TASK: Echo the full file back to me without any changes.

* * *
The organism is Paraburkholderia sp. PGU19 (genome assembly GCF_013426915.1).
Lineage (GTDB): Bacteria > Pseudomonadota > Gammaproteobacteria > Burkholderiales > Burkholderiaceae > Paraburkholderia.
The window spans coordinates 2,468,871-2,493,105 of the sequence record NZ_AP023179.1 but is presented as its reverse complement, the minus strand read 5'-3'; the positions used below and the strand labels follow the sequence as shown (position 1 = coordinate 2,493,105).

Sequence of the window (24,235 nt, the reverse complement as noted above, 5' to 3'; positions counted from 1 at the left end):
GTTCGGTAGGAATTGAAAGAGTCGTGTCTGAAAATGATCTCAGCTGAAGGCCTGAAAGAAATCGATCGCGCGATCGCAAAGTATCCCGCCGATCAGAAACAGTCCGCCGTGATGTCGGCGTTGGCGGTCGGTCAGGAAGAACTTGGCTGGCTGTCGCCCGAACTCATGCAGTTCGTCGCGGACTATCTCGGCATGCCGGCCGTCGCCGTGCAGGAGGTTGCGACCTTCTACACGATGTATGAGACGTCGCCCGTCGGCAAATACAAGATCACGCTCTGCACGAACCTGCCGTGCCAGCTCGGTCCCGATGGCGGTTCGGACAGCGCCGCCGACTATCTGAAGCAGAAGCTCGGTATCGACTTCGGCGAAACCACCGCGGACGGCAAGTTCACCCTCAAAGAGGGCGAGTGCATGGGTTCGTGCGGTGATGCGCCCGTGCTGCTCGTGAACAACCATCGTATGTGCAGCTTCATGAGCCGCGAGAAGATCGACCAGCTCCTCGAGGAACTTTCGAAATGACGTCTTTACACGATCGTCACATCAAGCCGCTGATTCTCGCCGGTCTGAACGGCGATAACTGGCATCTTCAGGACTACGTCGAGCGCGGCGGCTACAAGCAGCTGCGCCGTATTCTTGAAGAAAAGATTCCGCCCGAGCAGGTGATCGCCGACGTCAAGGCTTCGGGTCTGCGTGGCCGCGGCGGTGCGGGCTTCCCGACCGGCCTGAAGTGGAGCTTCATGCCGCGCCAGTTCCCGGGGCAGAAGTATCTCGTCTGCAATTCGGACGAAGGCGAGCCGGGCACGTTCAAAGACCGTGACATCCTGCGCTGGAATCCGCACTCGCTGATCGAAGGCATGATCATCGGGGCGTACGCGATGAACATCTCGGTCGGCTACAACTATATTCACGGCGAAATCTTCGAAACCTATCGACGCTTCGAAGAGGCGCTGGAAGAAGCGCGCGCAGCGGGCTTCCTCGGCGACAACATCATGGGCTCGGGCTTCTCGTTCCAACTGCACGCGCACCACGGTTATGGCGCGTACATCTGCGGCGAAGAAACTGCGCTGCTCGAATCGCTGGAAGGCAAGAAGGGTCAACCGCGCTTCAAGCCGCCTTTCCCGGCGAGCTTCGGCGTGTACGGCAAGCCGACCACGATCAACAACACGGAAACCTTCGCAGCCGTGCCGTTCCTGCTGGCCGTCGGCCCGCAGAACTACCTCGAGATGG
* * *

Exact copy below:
The organism is Paraburkholderia sp. PGU19 (genome assembly GCF_013426915.1).
Lineage (GTDB): Bacteria > Pseudomonadota > Gammaproteobacteria > Burkholderiales > Burkholderiaceae > Paraburkholderia.
The window spans coordinates 2,468,871-2,493,105 of the sequence record NZ_AP023179.1 but is presented as its reverse complement, the minus strand read 5'-3'; the positions used below and the strand labels follow the sequence as shown (position 1 = coordinate 2,493,105).

Sequence of the window (24,235 nt, the reverse complement as noted above, 5' to 3'; positions counted from 1 at the left end):
GTTCGGTAGGAATTGAAAGAGTCGTGTCTGAAAATGATCTCAGCTGAAGGCCTGAAAGAAATCGATCGCGCGATCGCAAAGTATCCCGCCGATCAGAAACAGTCCGCCGTGATGTCGGCGTTGGCGGTCGGTCAGGAAGAACTTGGCTGGCTGTCGCCCGAACTCATGCAGTTCGTCGCGGACTATCTCGGCATGCCGGCCGTCGCCGTGCAGGAGGTTGCGACCTTCTACACGATGTATGAGACGTCGCCCGTCGGCAAATACAAGATCACGCTCTGCACGAACCTGCCGTGCCAGCTCGGTCCCGATGGCGGTTCGGACAGCGCCGCCGACTATCTGAAGCAGAAGCTCGGTATCGACTTCGGCGAAACCACCGCGGACGGCAAGTTCACCCTCAAAGAGGGCGAGTGCATGGGTTCGTGCGGTGATGCGCCCGTGCTGCTCGTGAACAACCATCGTATGTGCAGCTTCATGAGCCGCGAGAAGATCGACCAGCTCCTCGAGGAACTTTCGAAATGACGTCTTTACACGATCGTCACATCAAGCCGCTGATTCTCGCCGGTCTGAACGGCGATAACTGGCATCTTCAGGACTACGTCGAGCGCGGCGGCTACAAGCAGCTGCGCCGTATTCTTGAAGAAAAGATTCCGCCCGAGCAGGTGATCGCCGACGTCAAGGCTTCGGGTCTGCGTGGCCGCGGCGGTGCGGGCTTCCCGACCGGCCTGAAGTGGAGCTTCATGCCGCGCCAGTTCCCGGGGCAGAAGTATCTCGTCTGCAATTCGGACGAAGGCGAGCCGGGCACGTTCAAAGACCGTGACATCCTGCGCTGGAATCCGCACTCGCTGATCGAAGGCATGATCATCGGGGCGTACGCGATGAACATCTCGGTCGGCTACAACTATATTCACGGCGAAATCTTCGAAACCTATCGACGCTTCGAAGAGGCGCTGGAAGAAGCGCGCGCAGCGGGCTTCCTCGGCGACAACATCATGGGCTCGGGCTTCTCGTTCCAACTGCACGCGCACCACGGTTATGGCGCGTACATCTGCGGCGAAGAAACTGCGCTGCTCGAATCGCTGGAAGGCAAGAAGGGTCAACCGCGCTTCAAGCCGCCTTTCCCGGCGAGCTTCGGCGTGTACGGCAAGCCGACCACGATCAACAACACGGAAACCTTCGCAGCCGTGCCGTTCCTGCTGGCCGTCGGCCCGCAGAACTACCTCGAGATGG